Yes, I’m seeing quite a lot of English! And almost no Tagalog writing in signs apart from taglines in advertisements (menus etc. are all in English). I’ll have to find a way around this if I want to progress quickly ;)
      Thanks for the Tagalog comment :P

    • http://www.fluentin3months.com/ Benny the Irish polyglot

      Yes, I’m seeing quite a lot of English! And almost no Tagalog writing in signs apart from taglines in advertisements (menus etc. are all in English). I’ll have to find a way around this if I want to progress quickly ;)
      Thanks for the Tagalog comment :P

      • GeraldSA

        Don’t know if you noticed the word “Taglish” in there.. that’s a term for mixing tagalog and english in the same sentence to get some point across if you don’t really know the tagalog word. :). It will probably make your life easier when talking with Filipinos.

        i.e. “Nasaan ba ang bathroom ninyo?” or “pwede tawad ng ten pesos”? or “ang mahal naman ng socks mo! Mas mura if you go to the tiangge”

        This kind of mix was actually used by rich college girls before that used to mix tagalog and english to sound more “sophisticated”… it is pretty much in use now everywhere though by everyone.
        :) :)

        • http://www.fluentin3months.com/ Benny the Irish polyglot

          I noticed “Taglish” as the only alternative to English on ATM machines! And I was out speaking my first Tagalog last night and was assured of the importance of aiming for Taglish if I want authentic rather than “pure” language.
          Interesting to hear it’s history, but yes, I can confirm that there is a LOT of random English words thrown in from the little I’ve heard so far!

        • http://twitter.com/lauracabochan Laura Cabochan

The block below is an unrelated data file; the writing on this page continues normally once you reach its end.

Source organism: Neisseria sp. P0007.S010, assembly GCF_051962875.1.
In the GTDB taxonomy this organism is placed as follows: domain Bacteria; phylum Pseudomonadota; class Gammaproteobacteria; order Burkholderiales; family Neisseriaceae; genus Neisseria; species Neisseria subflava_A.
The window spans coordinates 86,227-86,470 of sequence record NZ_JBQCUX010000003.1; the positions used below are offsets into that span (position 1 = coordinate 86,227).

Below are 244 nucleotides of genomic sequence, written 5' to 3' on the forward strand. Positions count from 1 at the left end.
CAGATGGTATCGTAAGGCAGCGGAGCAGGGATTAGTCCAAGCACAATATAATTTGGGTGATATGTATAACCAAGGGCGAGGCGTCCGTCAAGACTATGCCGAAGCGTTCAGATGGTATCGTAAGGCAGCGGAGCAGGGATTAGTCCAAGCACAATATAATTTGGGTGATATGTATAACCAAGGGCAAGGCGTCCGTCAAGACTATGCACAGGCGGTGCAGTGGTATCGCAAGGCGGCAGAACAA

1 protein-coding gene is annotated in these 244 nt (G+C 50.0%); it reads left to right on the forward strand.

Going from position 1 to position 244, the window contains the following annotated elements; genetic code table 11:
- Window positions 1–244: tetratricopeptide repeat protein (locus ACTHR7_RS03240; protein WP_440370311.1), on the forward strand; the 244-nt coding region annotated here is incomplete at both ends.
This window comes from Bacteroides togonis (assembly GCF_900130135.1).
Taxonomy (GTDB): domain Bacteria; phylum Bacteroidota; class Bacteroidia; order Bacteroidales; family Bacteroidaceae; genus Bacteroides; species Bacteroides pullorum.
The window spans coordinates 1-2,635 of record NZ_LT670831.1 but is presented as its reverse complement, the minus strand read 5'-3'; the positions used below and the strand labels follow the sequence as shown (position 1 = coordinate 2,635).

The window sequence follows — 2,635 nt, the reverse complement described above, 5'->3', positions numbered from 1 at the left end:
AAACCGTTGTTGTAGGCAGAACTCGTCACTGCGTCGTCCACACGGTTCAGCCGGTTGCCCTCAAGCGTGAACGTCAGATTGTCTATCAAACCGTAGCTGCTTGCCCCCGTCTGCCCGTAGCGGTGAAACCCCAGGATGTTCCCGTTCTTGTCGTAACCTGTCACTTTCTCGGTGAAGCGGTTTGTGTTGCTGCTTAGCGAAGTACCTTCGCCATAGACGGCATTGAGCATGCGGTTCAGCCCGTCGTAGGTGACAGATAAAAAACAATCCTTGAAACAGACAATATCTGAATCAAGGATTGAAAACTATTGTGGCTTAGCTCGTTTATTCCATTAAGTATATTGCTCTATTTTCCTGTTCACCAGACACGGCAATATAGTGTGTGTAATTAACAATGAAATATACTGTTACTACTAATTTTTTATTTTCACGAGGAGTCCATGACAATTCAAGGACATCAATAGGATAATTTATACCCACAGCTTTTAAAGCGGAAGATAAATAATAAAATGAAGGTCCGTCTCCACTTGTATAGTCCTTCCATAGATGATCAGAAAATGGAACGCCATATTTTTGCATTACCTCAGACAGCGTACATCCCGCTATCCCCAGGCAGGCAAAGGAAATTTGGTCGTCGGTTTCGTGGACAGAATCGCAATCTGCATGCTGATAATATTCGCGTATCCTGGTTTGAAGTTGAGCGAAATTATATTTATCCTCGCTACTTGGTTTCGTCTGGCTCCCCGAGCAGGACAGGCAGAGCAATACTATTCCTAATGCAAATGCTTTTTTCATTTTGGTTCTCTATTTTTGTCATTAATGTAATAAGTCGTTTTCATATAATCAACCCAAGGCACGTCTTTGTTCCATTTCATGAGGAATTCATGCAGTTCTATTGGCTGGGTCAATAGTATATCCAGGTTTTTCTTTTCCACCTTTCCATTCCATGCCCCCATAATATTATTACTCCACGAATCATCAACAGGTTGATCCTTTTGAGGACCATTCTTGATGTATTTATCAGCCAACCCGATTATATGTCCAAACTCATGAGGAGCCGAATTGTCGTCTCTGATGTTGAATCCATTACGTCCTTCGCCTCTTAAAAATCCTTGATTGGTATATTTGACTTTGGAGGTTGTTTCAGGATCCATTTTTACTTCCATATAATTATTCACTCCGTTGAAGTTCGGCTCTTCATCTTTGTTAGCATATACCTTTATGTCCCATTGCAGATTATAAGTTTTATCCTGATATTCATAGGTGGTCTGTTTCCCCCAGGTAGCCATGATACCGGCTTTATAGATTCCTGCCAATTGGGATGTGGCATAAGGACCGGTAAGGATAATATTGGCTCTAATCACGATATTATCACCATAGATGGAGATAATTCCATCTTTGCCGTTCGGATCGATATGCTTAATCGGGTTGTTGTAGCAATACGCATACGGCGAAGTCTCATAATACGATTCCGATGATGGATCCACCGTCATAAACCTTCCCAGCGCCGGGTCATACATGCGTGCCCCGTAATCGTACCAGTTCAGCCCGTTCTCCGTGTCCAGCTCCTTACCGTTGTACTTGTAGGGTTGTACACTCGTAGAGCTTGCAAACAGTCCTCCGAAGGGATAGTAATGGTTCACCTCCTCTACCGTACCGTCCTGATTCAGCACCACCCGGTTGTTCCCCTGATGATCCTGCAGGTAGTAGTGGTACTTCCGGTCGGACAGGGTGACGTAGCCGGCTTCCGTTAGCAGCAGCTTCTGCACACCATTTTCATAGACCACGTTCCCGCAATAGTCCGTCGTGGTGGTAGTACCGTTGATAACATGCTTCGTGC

“This kind of mix was actually used by rich college girls before that used to mix tagalog and english to sound more “sophisticated”… it is pretty much in use now everywhere though by everyone.”

          This made me laugh!

          This isn’t anything academic, but there are two variations to Taglish in my opinion. One is acceptable Taglish: there are some English words that can’t be translated or even if they can be, you end up sounding quite antiquated or long-winded. The other is called “conyo.” I think this is where the ‘rich, college girls’ come into the picture. I think it’s more English-badly-laced-with-Filipino. For example (and this one’s always used), “Let’s go make tusok-tusok the fish ball*!”

          You could find ‘purer’ Tagalog up north, Benny, in places like Bulacan. But yeah, even there, you’d hear English mixed in as well.

          Hope you’re enjoying your trip!

          * Fish ball is a common street food here in Manila, usually found in front of schools. Sometimes they serve it on a paper plate and you just spear the pieces with a stick.

          • http://www.fluentin3months.com/ Benny the Irish polyglot

            Not interested in “purer” Tagalog. Hinted to this in my travel update today and am writing a whole post about it next week ;)

            If everyone speaks like rich college girls, so be it. When in Rome… ;)

            BTW, I heard “conyo” explained to me the other night. I raised my eyebrows wondering if it was inspired by the Spanish word coño, which means something very different!!

          • http://twitter.com/bryanargie Argie Cariño Argonza

            I believe that conyo was originally a slang for the elite Spaniards or mestizos during the colony days, not sure though if it’s connected with the Spanish word coño.

          • http://www.fluentin3months.com/ Benny the Irish polyglot

            Cool. Might be a Tagalog word originally then and only coincidentally sound similar.

          • http://www.fluentin3months.com/ Benny the Irish polyglot

            Not interested in “purer” Tagalog. Hinted to this in my travel update today and am writing a whole post about it next week ;)

            If everyone speaks like rich college girls, so be it. When in Rome… ;)

            BTW, I heard “conyo” explained to me the other night. I raised my eyebrows wondering if it was inspired by the Spanish word coño, which means something very different!!

  • http://twitter.com/letstalkcars Lets Talk Cars

    Good luck ! I have been trying to learn French for 6 months and feell like i am getting nowhere.

    • http://www.fluentin3months.com/ Benny the Irish polyglot

      Stop trying to learn it and just speak it then ;) You can “try to learn” forever, and I know many people that do!

  • http://www.fluentin3months.com/ Benny the Irish polyglot